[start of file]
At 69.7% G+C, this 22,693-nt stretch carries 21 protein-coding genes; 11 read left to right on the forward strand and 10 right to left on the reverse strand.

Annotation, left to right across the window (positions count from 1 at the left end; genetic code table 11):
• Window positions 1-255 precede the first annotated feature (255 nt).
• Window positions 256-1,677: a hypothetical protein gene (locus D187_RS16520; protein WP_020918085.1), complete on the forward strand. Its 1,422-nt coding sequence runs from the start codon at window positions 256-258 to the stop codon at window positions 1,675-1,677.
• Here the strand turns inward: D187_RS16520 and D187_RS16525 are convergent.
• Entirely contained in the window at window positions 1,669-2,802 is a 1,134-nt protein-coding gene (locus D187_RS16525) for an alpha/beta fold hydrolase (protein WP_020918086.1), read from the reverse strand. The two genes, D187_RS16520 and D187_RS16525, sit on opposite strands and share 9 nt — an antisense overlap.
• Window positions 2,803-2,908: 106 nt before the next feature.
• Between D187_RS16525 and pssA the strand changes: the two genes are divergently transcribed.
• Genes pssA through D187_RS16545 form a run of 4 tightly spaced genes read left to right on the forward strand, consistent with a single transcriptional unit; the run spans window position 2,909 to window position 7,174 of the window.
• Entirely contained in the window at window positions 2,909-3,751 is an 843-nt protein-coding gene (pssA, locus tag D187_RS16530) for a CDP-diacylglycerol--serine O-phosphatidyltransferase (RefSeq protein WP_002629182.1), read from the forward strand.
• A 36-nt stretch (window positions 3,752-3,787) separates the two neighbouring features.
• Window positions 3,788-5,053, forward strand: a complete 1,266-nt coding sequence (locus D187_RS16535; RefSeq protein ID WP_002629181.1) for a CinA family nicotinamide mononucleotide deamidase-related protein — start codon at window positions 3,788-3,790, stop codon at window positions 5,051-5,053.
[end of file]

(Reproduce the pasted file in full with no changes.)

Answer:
At 69.7% G+C, this 22,693-nt stretch carries 21 protein-coding genes; 11 read left to right on the forward strand and 10 right to left on the reverse strand.

Annotation, left to right across the window (positions count from 1 at the left end; genetic code table 11):
• Window positions 1-255 precede the first annotated feature (255 nt).
• Window positions 256-1,677: a hypothetical protein gene (locus D187_RS16520; protein WP_020918085.1), complete on the forward strand. Its 1,422-nt coding sequence runs from the start codon at window positions 256-258 to the stop codon at window positions 1,675-1,677.
• Here the strand turns inward: D187_RS16520 and D187_RS16525 are convergent.
• Entirely contained in the window at window positions 1,669-2,802 is a 1,134-nt protein-coding gene (locus D187_RS16525) for an alpha/beta fold hydrolase (protein WP_020918086.1), read from the reverse strand. The two genes, D187_RS16520 and D187_RS16525, sit on opposite strands and share 9 nt — an antisense overlap.
• Window positions 2,803-2,908: 106 nt before the next feature.
• Between D187_RS16525 and pssA the strand changes: the two genes are divergently transcribed.
• Genes pssA through D187_RS16545 form a run of 4 tightly spaced genes read left to right on the forward strand, consistent with a single transcriptional unit; the run spans window position 2,909 to window position 7,174 of the window.
• Entirely contained in the window at window positions 2,909-3,751 is an 843-nt protein-coding gene (pssA, locus tag D187_RS16530) for a CDP-diacylglycerol--serine O-phosphatidyltransferase (RefSeq protein WP_002629182.1), read from the forward strand.
• A 36-nt stretch (window positions 3,752-3,787) separates the two neighbouring features.
• Window positions 3,788-5,053, forward strand: a complete 1,266-nt coding sequence (locus D187_RS16535; RefSeq protein ID WP_002629181.1) for a CinA family nicotinamide mononucleotide deamidase-related protein — start codon at window positions 3,788-3,790, stop codon at window positions 5,051-5,053.